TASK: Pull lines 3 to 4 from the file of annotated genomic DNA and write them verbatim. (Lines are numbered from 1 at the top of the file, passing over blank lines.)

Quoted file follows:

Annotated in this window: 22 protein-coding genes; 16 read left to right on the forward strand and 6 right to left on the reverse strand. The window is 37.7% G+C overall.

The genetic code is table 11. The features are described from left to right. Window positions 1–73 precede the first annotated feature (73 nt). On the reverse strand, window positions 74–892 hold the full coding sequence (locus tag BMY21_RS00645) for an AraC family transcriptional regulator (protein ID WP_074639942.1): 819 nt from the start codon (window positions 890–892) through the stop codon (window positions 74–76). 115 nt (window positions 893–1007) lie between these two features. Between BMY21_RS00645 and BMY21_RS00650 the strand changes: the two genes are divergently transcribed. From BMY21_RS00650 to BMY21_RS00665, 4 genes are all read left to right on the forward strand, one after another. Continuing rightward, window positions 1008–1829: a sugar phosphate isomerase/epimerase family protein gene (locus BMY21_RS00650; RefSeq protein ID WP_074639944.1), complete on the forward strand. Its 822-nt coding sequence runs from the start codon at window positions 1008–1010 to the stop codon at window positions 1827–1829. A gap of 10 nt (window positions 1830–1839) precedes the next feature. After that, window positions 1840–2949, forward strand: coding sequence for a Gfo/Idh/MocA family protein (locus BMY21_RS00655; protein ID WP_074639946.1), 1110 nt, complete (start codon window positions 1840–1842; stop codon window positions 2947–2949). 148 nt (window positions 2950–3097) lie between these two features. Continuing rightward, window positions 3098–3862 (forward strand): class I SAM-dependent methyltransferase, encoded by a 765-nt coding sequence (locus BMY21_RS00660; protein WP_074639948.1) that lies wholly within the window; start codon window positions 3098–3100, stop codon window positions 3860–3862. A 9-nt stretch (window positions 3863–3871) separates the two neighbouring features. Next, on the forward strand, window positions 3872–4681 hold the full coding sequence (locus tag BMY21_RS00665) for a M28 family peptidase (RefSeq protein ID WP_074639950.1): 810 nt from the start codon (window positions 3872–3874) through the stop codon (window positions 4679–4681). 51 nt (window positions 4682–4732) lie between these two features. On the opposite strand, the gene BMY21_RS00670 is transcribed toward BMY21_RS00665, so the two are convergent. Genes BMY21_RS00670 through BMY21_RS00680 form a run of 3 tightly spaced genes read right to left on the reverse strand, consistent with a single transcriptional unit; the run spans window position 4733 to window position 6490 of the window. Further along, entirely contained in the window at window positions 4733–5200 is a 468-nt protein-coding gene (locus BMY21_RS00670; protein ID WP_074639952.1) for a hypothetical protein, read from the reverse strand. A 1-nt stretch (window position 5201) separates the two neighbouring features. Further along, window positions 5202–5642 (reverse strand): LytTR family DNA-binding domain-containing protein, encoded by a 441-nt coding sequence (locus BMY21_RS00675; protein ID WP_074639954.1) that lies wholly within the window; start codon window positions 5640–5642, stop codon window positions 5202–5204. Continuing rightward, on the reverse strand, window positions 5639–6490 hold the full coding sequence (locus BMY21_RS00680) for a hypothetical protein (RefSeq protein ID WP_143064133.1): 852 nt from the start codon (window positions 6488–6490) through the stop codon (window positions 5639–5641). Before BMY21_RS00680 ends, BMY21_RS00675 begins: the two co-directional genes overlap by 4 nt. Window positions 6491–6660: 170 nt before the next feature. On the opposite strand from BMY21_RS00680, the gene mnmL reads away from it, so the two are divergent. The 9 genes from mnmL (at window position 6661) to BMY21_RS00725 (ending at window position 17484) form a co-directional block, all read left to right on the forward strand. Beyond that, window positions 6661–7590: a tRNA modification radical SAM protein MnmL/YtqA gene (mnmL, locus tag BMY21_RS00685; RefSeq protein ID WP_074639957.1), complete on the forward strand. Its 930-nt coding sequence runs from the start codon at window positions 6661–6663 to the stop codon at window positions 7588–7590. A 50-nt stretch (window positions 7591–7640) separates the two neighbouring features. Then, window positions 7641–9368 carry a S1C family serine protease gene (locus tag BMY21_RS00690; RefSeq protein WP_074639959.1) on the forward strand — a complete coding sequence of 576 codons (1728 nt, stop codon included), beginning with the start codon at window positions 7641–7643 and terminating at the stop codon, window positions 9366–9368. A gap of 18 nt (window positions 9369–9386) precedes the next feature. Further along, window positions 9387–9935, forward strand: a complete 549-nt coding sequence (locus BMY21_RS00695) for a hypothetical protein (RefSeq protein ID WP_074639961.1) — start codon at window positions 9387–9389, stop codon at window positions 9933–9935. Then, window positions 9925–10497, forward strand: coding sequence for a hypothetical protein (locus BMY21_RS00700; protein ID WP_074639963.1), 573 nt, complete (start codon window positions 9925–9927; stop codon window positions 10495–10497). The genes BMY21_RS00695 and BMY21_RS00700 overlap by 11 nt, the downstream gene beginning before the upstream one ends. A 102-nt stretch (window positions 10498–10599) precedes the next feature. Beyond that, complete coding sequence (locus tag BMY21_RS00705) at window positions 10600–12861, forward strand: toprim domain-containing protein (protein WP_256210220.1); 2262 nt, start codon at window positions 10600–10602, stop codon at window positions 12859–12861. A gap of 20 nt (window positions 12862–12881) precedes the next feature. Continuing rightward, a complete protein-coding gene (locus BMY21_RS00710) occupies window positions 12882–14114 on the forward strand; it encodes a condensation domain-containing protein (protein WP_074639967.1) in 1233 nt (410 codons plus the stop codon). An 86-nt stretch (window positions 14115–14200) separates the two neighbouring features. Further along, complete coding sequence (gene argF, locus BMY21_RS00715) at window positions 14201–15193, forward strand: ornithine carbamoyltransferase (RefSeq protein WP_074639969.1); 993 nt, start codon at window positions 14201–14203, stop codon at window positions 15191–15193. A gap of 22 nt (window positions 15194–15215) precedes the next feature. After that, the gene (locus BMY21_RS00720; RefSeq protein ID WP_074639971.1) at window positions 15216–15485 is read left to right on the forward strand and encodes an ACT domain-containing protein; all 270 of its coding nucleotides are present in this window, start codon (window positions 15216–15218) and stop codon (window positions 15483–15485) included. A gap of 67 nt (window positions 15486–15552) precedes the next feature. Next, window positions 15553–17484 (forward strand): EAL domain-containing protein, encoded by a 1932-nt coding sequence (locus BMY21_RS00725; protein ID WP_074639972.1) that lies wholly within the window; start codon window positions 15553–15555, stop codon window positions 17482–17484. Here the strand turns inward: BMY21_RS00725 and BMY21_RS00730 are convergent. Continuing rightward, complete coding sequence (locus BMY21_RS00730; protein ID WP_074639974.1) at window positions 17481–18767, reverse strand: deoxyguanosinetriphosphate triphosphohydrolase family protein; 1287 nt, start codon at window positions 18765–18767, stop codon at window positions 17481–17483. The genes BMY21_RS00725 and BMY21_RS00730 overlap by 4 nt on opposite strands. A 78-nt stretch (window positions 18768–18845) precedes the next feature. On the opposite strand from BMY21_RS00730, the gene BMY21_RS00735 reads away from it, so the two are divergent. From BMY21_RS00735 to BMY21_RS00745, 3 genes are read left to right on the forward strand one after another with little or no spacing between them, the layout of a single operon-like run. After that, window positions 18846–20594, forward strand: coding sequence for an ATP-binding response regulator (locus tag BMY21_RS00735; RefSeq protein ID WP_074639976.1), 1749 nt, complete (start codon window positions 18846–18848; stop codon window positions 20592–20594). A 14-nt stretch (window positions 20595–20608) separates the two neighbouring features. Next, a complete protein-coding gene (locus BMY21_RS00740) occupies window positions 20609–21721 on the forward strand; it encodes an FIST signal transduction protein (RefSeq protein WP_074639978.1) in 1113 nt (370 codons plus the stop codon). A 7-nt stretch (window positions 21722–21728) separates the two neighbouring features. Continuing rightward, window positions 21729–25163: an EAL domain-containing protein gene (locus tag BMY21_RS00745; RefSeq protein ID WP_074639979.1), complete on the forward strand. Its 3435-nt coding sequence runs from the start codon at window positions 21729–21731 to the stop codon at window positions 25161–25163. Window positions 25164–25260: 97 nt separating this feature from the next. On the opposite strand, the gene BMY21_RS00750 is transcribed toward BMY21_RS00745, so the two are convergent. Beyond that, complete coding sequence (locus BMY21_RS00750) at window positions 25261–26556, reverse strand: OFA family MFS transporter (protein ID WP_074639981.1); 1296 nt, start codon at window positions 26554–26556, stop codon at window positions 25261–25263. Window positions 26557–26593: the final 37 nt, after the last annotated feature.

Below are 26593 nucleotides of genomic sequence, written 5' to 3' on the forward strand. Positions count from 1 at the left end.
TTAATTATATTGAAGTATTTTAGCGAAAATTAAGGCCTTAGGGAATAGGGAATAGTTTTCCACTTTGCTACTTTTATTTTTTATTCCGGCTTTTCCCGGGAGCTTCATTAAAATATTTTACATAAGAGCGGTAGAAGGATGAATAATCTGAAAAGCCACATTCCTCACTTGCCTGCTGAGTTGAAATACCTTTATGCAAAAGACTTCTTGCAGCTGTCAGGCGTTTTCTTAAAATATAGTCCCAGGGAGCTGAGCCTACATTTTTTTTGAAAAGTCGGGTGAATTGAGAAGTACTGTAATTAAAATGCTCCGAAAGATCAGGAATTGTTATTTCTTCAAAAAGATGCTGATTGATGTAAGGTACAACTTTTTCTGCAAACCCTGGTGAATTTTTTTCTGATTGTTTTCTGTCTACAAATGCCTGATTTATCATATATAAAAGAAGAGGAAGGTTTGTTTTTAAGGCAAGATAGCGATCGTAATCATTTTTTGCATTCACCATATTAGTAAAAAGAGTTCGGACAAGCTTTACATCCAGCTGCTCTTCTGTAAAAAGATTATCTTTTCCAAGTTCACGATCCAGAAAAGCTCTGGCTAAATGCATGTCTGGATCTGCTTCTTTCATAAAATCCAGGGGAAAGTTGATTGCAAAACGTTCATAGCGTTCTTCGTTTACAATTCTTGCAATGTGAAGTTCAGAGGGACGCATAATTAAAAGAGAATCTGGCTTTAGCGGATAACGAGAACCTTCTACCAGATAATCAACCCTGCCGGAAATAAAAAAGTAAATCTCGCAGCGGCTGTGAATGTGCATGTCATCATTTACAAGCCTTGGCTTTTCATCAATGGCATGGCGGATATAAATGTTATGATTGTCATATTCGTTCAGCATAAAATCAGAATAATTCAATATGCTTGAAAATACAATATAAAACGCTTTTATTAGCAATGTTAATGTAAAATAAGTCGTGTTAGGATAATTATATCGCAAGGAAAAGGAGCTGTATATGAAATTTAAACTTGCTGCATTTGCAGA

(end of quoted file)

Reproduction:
Below are 26593 nucleotides of genomic sequence, written 5' to 3' on the forward strand. Positions count from 1 at the left end.
TTAATTATATTGAAGTATTTTAGCGAAAATTAAGGCCTTAGGGAATAGGGAATAGTTTTCCACTTTGCTACTTTTATTTTTTATTCCGGCTTTTCCCGGGAGCTTCATTAAAATATTTTACATAAGAGCGGTAGAAGGATGAATAATCTGAAAAGCCACATTCCTCACTTGCCTGCTGAGTTGAAATACCTTTATGCAAAAGACTTCTTGCAGCTGTCAGGCGTTTTCTTAAAATATAGTCCCAGGGAGCTGAGCCTACATTTTTTTTGAAAAGTCGGGTGAATTGAGAAGTACTGTAATTAAAATGCTCCGAAAGATCAGGAATTGTTATTTCTTCAAAAAGATGCTGATTGATGTAAGGTACAACTTTTTCTGCAAACCCTGGTGAATTTTTTTCTGATTGTTTTCTGTCTACAAATGCCTGATTTATCATATATAAAAGAAGAGGAAGGTTTGTTTTTAAGGCAAGATAGCGATCGTAATCATTTTTTGCATTCACCATATTAGTAAAAAGAGTTCGGACAAGCTTTACATCCAGCTGCTCTTCTGTAAAAAGATTATCTTTTCCAAGTTCACGATCCAGAAAAGCTCTGGCTAAATGCATGTCTGGATCTGCTTCTTTCATAAAATCCAGGGGAAAGTTGATTGCAAAACGTTCATAGCGTTCTTCGTTTACAATTCTTGCAATGTGAAGTTCAGAGGGACGCATAATTAAAAGAGAATCTGGCTTTAGCGGATAACGAGAACCTTCTACCAGATAATCAACCCTGCCGGAAATAAAAAAGTAAATCTCGCAGCGGCTGTGAATGTGCATGTCATCATTTACAAGCCTTGGCTTTTCATCAATGGCATGGCGGATATAAATGTTATGATTGTCATATTCGTTCAGCATAAAATCAGAATAATTCAATATGCTTGAAAATACAATATAAAACGCTTTTATTAGCAATGTTAATGTAAAATAAGTCGTGTTAGGATAATTATATCGCAAGGAAAAGGAGCTGTATATGAAATTTAAACTTGCTGCATTTGCAGA